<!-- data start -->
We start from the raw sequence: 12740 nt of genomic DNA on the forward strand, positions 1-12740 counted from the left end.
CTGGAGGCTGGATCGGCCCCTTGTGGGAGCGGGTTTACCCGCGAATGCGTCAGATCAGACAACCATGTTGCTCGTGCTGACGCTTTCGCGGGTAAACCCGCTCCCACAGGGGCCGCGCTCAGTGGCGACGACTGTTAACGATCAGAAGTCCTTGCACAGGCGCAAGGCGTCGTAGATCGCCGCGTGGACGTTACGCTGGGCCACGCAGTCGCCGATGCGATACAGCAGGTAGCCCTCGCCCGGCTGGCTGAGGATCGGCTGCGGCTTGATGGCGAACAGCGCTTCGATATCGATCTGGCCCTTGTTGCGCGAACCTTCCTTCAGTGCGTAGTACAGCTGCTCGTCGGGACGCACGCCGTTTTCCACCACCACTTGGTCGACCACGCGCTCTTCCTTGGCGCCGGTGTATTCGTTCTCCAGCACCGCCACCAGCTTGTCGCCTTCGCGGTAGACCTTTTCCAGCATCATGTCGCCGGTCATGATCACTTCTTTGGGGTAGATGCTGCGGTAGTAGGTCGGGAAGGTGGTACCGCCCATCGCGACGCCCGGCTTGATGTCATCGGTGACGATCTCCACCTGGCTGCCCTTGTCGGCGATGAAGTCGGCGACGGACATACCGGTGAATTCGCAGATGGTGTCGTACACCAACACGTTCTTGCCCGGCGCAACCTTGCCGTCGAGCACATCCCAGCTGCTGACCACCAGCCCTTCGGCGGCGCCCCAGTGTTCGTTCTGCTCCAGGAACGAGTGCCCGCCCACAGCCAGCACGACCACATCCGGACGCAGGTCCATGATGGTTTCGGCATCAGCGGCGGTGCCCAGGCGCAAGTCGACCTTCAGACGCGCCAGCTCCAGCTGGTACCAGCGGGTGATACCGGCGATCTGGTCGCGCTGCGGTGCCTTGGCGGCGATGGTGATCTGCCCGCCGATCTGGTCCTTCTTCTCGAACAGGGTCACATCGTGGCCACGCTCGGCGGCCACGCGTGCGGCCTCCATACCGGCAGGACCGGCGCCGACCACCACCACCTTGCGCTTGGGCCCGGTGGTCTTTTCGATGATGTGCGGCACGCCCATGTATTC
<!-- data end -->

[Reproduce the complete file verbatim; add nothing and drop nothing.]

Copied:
We start from the raw sequence: 12740 nt of genomic DNA on the forward strand, positions 1-12740 counted from the left end.
CTGGAGGCTGGATCGGCCCCTTGTGGGAGCGGGTTTACCCGCGAATGCGTCAGATCAGACAACCATGTTGCTCGTGCTGACGCTTTCGCGGGTAAACCCGCTCCCACAGGGGCCGCGCTCAGTGGCGACGACTGTTAACGATCAGAAGTCCTTGCACAGGCGCAAGGCGTCGTAGATCGCCGCGTGGACGTTACGCTGGGCCACGCAGTCGCCGATGCGATACAGCAGGTAGCCCTCGCCCGGCTGGCTGAGGATCGGCTGCGGCTTGATGGCGAACAGCGCTTCGATATCGATCTGGCCCTTGTTGCGCGAACCTTCCTTCAGTGCGTAGTACAGCTGCTCGTCGGGACGCACGCCGTTTTCCACCACCACTTGGTCGACCACGCGCTCTTCCTTGGCGCCGGTGTATTCGTTCTCCAGCACCGCCACCAGCTTGTCGCCTTCGCGGTAGACCTTTTCCAGCATCATGTCGCCGGTCATGATCACTTCTTTGGGGTAGATGCTGCGGTAGTAGGTCGGGAAGGTGGTACCGCCCATCGCGACGCCCGGCTTGATGTCATCGGTGACGATCTCCACCTGGCTGCCCTTGTCGGCGATGAAGTCGGCGACGGACATACCGGTGAATTCGCAGATGGTGTCGTACACCAACACGTTCTTGCCCGGCGCAACCTTGCCGTCGAGCACATCCCAGCTGCTGACCACCAGCCCTTCGGCGGCGCCCCAGTGTTCGTTCTGCTCCAGGAACGAGTGCCCGCCCACAGCCAGCACGACCACATCCGGACGCAGGTCCATGATGGTTTCGGCATCAGCGGCGGTGCCCAGGCGCAAGTCGACCTTCAGACGCGCCAGCTCCAGCTGGTACCAGCGGGTGATACCGGCGATCTGGTCGCGCTGCGGTGCCTTGGCGGCGATGGTGATCTGCCCGCCGATCTGGTCCTTCTTCTCGAACAGGGTCACATCGTGGCCACGCTCGGCGGCCACGCGTGCGGCCTCCATACCGGCAGGACCGGCGCCGACCACCACCACCTTGCGCTTGGGCCCGGTGGTCTTTTCGATGATGTGCGGCACGCCCATGTATTC